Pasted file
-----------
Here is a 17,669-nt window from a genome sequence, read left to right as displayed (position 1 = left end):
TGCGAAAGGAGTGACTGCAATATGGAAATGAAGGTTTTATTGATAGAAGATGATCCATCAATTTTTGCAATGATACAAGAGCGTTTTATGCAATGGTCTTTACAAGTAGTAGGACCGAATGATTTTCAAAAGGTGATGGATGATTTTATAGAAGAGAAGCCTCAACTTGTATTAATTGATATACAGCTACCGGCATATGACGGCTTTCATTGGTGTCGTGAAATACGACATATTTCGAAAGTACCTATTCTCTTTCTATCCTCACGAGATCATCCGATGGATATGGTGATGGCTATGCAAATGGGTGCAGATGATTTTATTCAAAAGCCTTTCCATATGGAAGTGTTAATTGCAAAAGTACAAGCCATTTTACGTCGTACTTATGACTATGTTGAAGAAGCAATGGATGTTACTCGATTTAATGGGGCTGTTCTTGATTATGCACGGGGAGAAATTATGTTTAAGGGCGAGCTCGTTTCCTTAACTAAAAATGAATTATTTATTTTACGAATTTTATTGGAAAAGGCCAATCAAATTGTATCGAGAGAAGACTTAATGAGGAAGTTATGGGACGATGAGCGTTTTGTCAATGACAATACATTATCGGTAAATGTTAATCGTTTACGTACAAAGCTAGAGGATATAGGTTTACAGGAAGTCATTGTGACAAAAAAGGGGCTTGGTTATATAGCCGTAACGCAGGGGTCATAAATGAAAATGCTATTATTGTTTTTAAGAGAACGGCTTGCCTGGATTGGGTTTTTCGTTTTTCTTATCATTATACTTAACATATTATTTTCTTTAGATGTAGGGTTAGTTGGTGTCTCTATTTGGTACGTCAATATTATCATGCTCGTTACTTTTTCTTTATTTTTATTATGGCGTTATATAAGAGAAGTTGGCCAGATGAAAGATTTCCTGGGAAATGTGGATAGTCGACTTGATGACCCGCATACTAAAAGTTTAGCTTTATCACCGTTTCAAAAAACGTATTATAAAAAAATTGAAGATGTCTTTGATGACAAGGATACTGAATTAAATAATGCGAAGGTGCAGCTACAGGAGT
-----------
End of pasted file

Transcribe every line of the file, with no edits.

Here is a 17,669-nt window from a genome sequence, read left to right as displayed (position 1 = left end):
TGCGAAAGGAGTGACTGCAATATGGAAATGAAGGTTTTATTGATAGAAGATGATCCATCAATTTTTGCAATGATACAAGAGCGTTTTATGCAATGGTCTTTACAAGTAGTAGGACCGAATGATTTTCAAAAGGTGATGGATGATTTTATAGAAGAGAAGCCTCAACTTGTATTAATTGATATACAGCTACCGGCATATGACGGCTTTCATTGGTGTCGTGAAATACGACATATTTCGAAAGTACCTATTCTCTTTCTATCCTCACGAGATCATCCGATGGATATGGTGATGGCTATGCAAATGGGTGCAGATGATTTTATTCAAAAGCCTTTCCATATGGAAGTGTTAATTGCAAAAGTACAAGCCATTTTACGTCGTACTTATGACTATGTTGAAGAAGCAATGGATGTTACTCGATTTAATGGGGCTGTTCTTGATTATGCACGGGGAGAAATTATGTTTAAGGGCGAGCTCGTTTCCTTAACTAAAAATGAATTATTTATTTTACGAATTTTATTGGAAAAGGCCAATCAAATTGTATCGAGAGAAGACTTAATGAGGAAGTTATGGGACGATGAGCGTTTTGTCAATGACAATACATTATCGGTAAATGTTAATCGTTTACGTACAAAGCTAGAGGATATAGGTTTACAGGAAGTCATTGTGACAAAAAAGGGGCTTGGTTATATAGCCGTAACGCAGGGGTCATAAATGAAAATGCTATTATTGTTTTTAAGAGAACGGCTTGCCTGGATTGGGTTTTTCGTTTTTCTTATCATTATACTTAACATATTATTTTCTTTAGATGTAGGGTTAGTTGGTGTCTCTATTTGGTACGTCAATATTATCATGCTCGTTACTTTTTCTTTATTTTTATTATGGCGTTATATAAGAGAAGTTGGCCAGATGAAAGATTTCCTGGGAAATGTGGATAGTCGACTTGATGACCCGCATACTAAAAGTTTAGCTTTATCACCGTTTCAAAAAACGTATTATAAAAAAATTGAAGATGTCTTTGATGACAAGGATACTGAATTAAATAATGCGAAGGTGCAGCTACAGGAGT